Cohn Fraction IV-1 paste, 6 kilograms (collected from pooled plasma and stored frozen at -30 C.), was dissolved in a total volume of 50 liters of a buffer consisting of 0.1M tris, 0.02M sodium chloride, pH 8.2. After stirring for 1 hour at 5 C., the solution was warmed to 40 C. and stirring continued for an additional hour. The solution was cooled to 20 C. Heparin-Sepharose gel (an immobilized heparin), 6 kilograms previously equilibrated in 0.02M Tris, 0.15M NaCl, pH 7.8, was then added to the Fr. IV-1 solution and stirred for 20 minutes. The suspension was transferred to a filter funnel and the filtrate Fr. IV-1 solution was collected and saved. The gel was then washed extensively with a buffer consisting of 0.02M Tris, 0.3M NaCl, pH 7.5 until the absorbance of the eluate (280 nm) reached 0.36. Elution of antithrombin was then accomplished by washing the gel with a buffer consisting of 0.02M Tris, 2.0M NaCl, pH 7.5. All material eluting with an absorbance greater than 0.2 (280 nm) was collected as a pool for further processing.

The pooled eluate from the batch heparin-Sepharose adsorption was then concentrated in a hollow fiber ultrafiltration device (Romicon) to a final volume of 4.0 liters and diafiltered to a final buffer consisting of 0.02M sodium phosphate, 0.15M NaCl, 0.5M sodium citrate, pH 7.5. The solution was then heated in a water-jacketed vessel under conditions sufficient to assure viral inactivation (e.g., for 10 hours at a solution temperature of 600.5 C.).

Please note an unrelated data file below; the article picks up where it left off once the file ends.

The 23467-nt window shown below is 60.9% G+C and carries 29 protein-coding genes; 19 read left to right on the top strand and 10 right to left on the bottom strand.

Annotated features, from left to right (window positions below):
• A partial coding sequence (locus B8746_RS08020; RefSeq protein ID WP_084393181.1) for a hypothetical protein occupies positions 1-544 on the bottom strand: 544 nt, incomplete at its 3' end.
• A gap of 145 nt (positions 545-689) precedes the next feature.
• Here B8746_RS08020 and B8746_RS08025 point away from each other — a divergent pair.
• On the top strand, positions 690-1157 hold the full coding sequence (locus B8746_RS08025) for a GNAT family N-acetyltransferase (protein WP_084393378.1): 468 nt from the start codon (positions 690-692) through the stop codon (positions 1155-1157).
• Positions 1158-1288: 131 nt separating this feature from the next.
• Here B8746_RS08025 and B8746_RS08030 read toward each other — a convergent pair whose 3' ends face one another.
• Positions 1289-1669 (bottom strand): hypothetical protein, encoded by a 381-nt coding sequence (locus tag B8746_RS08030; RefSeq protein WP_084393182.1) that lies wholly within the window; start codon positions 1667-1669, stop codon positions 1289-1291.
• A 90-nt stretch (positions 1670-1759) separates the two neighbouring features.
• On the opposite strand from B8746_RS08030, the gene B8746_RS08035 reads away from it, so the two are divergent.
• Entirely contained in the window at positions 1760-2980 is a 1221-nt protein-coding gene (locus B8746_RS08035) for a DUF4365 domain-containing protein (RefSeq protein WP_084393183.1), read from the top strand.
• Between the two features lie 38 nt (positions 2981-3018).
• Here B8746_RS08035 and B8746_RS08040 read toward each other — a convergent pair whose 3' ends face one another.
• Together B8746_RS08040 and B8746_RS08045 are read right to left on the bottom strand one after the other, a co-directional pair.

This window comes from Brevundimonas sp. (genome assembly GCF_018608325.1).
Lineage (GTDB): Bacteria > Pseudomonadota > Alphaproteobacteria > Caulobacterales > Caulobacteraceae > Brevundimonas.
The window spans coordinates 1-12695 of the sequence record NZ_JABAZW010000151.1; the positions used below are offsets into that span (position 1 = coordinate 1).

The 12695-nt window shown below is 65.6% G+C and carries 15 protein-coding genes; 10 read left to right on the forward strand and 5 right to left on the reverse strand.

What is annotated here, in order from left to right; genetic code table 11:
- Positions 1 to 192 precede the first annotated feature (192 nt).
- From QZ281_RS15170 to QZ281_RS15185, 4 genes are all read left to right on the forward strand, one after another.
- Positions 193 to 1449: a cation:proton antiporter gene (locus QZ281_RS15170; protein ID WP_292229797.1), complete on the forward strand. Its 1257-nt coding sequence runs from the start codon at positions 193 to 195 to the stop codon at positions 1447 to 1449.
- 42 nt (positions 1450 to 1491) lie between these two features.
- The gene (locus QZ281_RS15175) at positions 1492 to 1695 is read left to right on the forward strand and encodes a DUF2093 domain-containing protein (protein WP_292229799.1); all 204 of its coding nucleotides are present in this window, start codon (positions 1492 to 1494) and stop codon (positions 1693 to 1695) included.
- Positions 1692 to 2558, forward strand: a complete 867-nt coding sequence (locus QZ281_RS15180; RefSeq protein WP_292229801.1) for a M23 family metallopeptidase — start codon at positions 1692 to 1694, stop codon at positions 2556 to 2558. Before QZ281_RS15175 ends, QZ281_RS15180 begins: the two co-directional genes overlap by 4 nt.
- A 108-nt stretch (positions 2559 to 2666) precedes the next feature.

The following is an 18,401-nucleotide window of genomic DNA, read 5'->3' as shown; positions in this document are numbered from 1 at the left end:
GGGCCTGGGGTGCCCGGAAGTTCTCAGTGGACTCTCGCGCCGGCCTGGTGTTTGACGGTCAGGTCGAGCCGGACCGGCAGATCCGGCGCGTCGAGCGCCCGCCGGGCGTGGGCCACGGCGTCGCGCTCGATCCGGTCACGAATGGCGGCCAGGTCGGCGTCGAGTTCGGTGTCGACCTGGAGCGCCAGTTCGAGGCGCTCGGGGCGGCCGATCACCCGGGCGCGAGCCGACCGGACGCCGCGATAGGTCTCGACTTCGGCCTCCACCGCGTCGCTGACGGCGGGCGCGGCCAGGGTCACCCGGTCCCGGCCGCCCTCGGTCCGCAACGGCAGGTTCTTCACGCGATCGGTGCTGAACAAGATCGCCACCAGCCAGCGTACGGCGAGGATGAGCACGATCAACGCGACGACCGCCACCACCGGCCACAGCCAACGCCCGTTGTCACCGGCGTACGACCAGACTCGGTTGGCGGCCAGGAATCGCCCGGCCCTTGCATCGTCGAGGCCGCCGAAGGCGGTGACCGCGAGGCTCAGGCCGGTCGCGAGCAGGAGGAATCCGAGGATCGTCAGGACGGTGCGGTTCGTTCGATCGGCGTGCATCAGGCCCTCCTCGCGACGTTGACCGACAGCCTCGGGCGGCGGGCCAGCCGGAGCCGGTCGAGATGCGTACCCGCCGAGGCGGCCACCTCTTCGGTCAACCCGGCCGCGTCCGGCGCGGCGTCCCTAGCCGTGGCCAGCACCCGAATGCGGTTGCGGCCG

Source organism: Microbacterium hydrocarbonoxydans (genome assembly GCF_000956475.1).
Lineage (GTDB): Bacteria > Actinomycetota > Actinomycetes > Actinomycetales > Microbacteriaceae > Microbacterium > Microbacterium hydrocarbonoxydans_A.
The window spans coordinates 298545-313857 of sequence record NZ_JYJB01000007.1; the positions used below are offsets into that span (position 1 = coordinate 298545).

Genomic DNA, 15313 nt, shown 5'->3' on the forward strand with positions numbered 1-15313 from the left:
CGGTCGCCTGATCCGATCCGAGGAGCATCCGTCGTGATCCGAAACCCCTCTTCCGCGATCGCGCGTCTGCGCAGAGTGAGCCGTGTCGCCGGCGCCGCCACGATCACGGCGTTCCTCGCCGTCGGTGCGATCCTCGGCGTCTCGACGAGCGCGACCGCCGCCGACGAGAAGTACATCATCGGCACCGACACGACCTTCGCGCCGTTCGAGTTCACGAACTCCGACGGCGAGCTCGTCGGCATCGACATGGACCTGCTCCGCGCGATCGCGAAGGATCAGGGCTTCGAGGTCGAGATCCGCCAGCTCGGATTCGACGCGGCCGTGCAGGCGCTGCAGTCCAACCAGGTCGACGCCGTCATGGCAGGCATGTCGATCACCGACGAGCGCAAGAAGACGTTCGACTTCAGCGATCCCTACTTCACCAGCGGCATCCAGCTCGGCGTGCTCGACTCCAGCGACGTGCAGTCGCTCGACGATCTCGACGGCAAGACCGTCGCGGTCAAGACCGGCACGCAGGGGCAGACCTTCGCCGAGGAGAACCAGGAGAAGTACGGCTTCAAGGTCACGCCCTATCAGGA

Following the heat treatment, the solution was cooled to 20 C. and filtered through a 0.2 micron filter to remove any particulate material resulting from the pasteurization. The filtered solution, including a rinse of the filter apparatus, was then applied directly on a heparin Sepharose column (1421 cm) previously equilibrated with a buffer consisting of 0.02M sodium phosphate, 0.15M NaCl pH 7.5 and the column was washed with this same buffer following sample application. The absorbance of the eluate solution was monitored (280 nm) until a baseline level was reached and the column was then eluted with phosphate buffer containing 2M NaCl. All material eluting with an absorbance greater than 0.04 was collected as a pool with a total volume of 3.05 liters. A summary of antithrombin recoveries is presented in the Table below.

              TABLE______________________________________Purification of antithrombin from 6 kilograms of Fraction IV-1                antithrombin         anti-  spec. act.    volume         thrombin                          tot.  units/Step     (liters)            A280   units/ml                          units A280  yield______________________________________Fr. IV-1 50      38.6   1.2    60,000                                0.03  100%suspensionHeparin- 4.0     1.23   9.0    36,000                                7.32  60%Sepharosebatch eluatePasteurized    4.5     1.0    6.25   28,125                                6.25  47%eluateEluate from    3.05    0.98   8.5    25,925                                8.67  43%heparin-Sephchroma-tography______________________________________